Code of Criminal Procedure at a pre-cognizance stage, that is to say, before

taking cognizance under Section 190 of the Code of Criminal Procedure,

and where a Magistrate decides to take cognizance under the provisions of

Chapter XIV of the Code of Criminal Procedure, he is not entitled in law to

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order investigation under Section 156(3) of the Code, though in cases not

falling within the proviso to Section 202 of the Code, he can order an

investigation by the police which would be in the nature of an enquiry as

contemplated by Section 202 of the Code. Where a Magistrate chooses to

take cognizance, he can adopt any of the following alternatives : (a) he can

peruse the complaint and if satisfied that there are sufficient grounds for

proceeding he can straightaway issue process to the accused but before he

does so he must comply with the requirements of Section 200 of the Code

and record the evidence of the complainant or his witness, (b) the Magistrate

can postpone the issue of process and direct an enquiry by himself, or (c) the

Magistrate can postpone the issue of process and direct an enquiry by any

other person or an investigation by the police. In case the Magistrate after

considering the statement of the complainant and the witnesses or as a result

of the investigation and the enquiry ordered is not satisfied that there are

sufficient grounds for proceeding he can dismiss the complaint. Where a

Magistrate orders investigation by the police before taking cognizance under

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Section 156(3) of the Code and receives the report thereupon he can act on

the report and discharge the accused or straightaway issue process against

the accused or apply his mind to the complaint filed before him and take

action under Section 190 of the Code, as described above.

12. This raises a question as to whether taking cognizance by the

Magistrate is within the contemplation of Section 190 of the Code of

Criminal Procedure. As has been analyzed in the decisions rendered by the

Apex Court in several matters, when the Magistrate, on receipt of a

complaint, orders investigation by police taking recourse to Section 156(3)

of the Code in respect of cognizable offences, he does so at a

pre-cognizance stage. The Magistrate, however, on receipt of the complaint

and after applying his mind, can either straightway proceed to record the

verification statement of the complainant and direct issuance of process or

may postpone the issuance of process and direct either investigation by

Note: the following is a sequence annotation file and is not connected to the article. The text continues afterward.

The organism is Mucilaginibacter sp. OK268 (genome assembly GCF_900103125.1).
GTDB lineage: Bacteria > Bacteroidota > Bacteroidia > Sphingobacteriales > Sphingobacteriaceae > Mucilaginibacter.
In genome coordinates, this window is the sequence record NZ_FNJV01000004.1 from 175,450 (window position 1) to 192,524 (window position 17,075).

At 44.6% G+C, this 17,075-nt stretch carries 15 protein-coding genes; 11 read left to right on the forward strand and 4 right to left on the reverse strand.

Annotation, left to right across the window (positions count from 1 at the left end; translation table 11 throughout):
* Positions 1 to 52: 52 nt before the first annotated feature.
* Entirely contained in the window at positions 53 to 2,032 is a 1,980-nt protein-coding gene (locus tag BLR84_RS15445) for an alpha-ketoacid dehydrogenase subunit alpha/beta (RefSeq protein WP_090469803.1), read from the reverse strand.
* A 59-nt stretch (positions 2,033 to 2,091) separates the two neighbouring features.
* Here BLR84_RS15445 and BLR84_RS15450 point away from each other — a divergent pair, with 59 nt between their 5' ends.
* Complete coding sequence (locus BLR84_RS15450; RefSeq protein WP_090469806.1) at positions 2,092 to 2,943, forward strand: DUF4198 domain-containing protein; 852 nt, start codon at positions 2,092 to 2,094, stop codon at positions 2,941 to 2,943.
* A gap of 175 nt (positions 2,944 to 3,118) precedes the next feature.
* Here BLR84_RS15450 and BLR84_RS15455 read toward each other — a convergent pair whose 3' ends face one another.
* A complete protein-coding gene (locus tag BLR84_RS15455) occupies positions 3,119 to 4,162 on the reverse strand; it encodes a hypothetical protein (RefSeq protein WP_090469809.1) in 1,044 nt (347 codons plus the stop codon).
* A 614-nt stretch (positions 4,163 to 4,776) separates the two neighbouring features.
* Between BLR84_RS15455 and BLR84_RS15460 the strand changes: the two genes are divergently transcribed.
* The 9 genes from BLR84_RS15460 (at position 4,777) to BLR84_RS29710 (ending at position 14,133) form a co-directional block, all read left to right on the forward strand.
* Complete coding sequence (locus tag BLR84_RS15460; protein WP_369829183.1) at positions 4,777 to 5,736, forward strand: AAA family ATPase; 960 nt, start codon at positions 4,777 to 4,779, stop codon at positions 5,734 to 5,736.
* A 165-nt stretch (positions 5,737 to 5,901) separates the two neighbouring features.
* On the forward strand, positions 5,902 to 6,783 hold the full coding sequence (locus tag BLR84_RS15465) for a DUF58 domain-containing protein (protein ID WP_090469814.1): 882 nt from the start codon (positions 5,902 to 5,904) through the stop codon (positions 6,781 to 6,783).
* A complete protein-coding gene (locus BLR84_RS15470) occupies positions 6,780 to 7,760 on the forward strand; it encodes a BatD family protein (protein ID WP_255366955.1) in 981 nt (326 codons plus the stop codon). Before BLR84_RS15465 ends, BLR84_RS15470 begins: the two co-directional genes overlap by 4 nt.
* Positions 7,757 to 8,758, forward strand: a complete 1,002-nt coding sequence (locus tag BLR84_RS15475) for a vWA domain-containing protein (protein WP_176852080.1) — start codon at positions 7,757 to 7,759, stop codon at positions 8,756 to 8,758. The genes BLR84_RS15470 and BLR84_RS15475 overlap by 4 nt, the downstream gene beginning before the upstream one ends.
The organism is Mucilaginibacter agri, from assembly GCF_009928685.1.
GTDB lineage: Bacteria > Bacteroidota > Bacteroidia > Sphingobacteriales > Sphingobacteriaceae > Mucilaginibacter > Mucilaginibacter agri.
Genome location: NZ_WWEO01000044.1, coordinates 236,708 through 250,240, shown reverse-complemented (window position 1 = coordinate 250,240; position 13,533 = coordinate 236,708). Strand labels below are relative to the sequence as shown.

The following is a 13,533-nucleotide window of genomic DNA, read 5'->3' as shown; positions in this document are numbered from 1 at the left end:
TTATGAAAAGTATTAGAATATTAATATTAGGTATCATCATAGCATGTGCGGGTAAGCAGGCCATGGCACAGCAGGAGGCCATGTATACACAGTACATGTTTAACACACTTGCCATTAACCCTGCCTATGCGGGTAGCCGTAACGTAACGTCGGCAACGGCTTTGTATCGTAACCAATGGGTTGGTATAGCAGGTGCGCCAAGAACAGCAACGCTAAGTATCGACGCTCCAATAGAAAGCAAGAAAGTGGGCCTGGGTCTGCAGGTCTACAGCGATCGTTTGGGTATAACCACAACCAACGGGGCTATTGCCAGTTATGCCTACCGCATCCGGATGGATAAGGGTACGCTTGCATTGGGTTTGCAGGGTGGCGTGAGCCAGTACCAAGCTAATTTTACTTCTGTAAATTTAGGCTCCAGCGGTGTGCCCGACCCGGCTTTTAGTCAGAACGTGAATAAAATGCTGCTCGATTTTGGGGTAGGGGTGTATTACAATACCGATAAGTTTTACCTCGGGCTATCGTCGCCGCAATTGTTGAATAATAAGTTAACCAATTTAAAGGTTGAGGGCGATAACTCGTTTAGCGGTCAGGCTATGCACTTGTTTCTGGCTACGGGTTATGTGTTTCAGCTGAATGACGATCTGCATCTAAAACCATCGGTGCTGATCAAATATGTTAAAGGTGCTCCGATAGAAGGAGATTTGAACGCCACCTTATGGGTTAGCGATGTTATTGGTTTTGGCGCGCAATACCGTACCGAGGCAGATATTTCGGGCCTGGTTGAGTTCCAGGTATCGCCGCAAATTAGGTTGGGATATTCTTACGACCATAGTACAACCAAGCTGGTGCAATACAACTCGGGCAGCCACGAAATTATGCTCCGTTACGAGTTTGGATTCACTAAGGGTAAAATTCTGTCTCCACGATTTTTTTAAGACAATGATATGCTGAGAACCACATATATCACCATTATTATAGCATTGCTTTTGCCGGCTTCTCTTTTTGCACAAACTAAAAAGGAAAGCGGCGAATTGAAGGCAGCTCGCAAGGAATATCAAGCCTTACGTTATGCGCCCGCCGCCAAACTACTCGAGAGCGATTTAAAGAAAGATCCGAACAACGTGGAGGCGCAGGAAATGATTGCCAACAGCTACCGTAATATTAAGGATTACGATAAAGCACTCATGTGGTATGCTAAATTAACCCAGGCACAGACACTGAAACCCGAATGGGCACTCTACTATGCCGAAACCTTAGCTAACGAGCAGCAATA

police or ask the complainant to produce his evidence before him. When the

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Magistrate acts in accordance with the provisions of Section 202 of the

Code, he issues the directions on taking cognizance of the complaint. The

order passed by the Magistrate under Section 202 of the Code either

requiring the complainant to place his evidence before the Court or direct

investigation and report by police is the order at a pre-cognizance stage. It

is appropriate to refer to the decision rendered by the Apex Court in this

regard. In the matter of Devarapalli Lakshminarayana Reddy and others v.

Narayana Reddy and others, reported in AIR 1976 SC 1672, the Apex Court

has observed in para 14 as under :

“14. This raises the incidental question: What is meant by

“taking cognizance of an offence” by the Magistrate within the

contemplation of Section 190? This expression has not been

defined in the Code. But from the scheme of the Code, the

content and marginal heading of Section 190 and the caption of

Chapter XIV under which Sections 190 to 199 occur, it is clear

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that a case can be said to be instituted in a Court only when the

Court takes cognizance of the offences alleged therein. The ways

in which such cognizance can be taken are set out in clauses (a),

(b) and (c) of Section 190(1). Whether the Magistrate has or has

not taken cognizance of the offence will depend on the

circumstances of the particular case including the mode in which

the case is sought to be instituted, and the nature of the

preliminary action, if any, taken by the Magistrate. Broadly

speaking, when on receiving a complaint, the Magistrate applies

his mind for the purposes of proceeding under Section 200 and

the succeeding sections in Chapter XV of the Code of 1973, he is

said to have taken cognizance of the offence within the meaning

of Section 190(1)(a). If, instead of proceeding under Chapter

XV, he, has in the judicial exercise of his discretion, taken action

of some other kind, such as issuing a search warrant for the

purpose of investigation, or ordering investigation by the police

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under Section 156(3), he cannot be said to have taken

cognizance of any offence.”

13. So far as the scope of Section 202 of the Code is concerned,

various High Courts in catena of decisions have examined the significance

of Section 202 of the Code and the Apex Court, while dealing with the

matter of Mohinder Singh v. Mohinder Pal and others, reported in AIR 1992

SC 1894, has observed in para 11 of the judgment as under :

“The scope of enquiry under S. 202 is extremely restricted only

to finding out the truth or otherwise of the allegations made in

the complaint in order to determine whether process should be

issued or not under S. 204 of the Code or whether the complaint

should be dismissed by resorting to S. 203 of the Code on the

footing that there is no sufficient ground for proceeding on the

basis of the statements of the complainant and of his witnesses, if